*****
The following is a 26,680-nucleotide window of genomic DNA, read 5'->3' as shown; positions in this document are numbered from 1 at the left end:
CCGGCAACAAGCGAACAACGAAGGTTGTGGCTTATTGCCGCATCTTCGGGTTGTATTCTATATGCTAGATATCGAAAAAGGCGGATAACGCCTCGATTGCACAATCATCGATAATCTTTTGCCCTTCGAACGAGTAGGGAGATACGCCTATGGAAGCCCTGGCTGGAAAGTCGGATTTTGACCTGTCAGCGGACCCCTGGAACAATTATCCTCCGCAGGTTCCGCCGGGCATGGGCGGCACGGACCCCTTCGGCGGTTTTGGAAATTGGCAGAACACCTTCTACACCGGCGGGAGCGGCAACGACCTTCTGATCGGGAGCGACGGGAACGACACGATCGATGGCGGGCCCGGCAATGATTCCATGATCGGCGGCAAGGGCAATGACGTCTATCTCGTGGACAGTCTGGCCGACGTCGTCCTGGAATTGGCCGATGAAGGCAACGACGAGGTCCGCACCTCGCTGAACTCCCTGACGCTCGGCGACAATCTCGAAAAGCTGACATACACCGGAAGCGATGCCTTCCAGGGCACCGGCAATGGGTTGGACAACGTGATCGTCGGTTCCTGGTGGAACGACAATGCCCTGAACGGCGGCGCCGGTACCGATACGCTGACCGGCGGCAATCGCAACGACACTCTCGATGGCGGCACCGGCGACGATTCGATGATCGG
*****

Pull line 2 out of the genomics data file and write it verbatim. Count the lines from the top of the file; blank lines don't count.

CCGGCAACAAGCGAACAACGAAGGTTGTGGCTTATTGCCGCATCTTCGGGTTGTATTCTATATGCTAGATATCGAAAAAGGCGGATAACGCCTCGATTGCACAATCATCGATAATCTTTTGCCCTTCGAACGAGTAGGGAGATACGCCTATGGAAGCCCTGGCTGGAAAGTCGGATTTTGACCTGTCAGCGGACCCCTGGAACAATTATCCTCCGCAGGTTCCGCCGGGCATGGGCGGCACGGACCCCTTCGGCGGTTTTGGAAATTGGCAGAACACCTTCTACACCGGCGGGAGCGGCAACGACCTTCTGATCGGGAGCGACGGGAACGACACGATCGATGGCGGGCCCGGCAATGATTCCATGATCGGCGGCAAGGGCAATGACGTCTATCTCGTGGACAGTCTGGCCGACGTCGTCCTGGAATTGGCCGATGAAGGCAACGACGAGGTCCGCACCTCGCTGAACTCCCTGACGCTCGGCGACAATCTCGAAAAGCTGACATACACCGGAAGCGATGCCTTCCAGGGCACCGGCAATGGGTTGGACAACGTGATCGTCGGTTCCTGGTGGAACGACAATGCCCTGAACGGCGGCGCCGGTACCGATACGCTGACCGGCGGCAATCGCAACGACACTCTCGATGGCGGCACCGGCGACGATTCGATGATCGG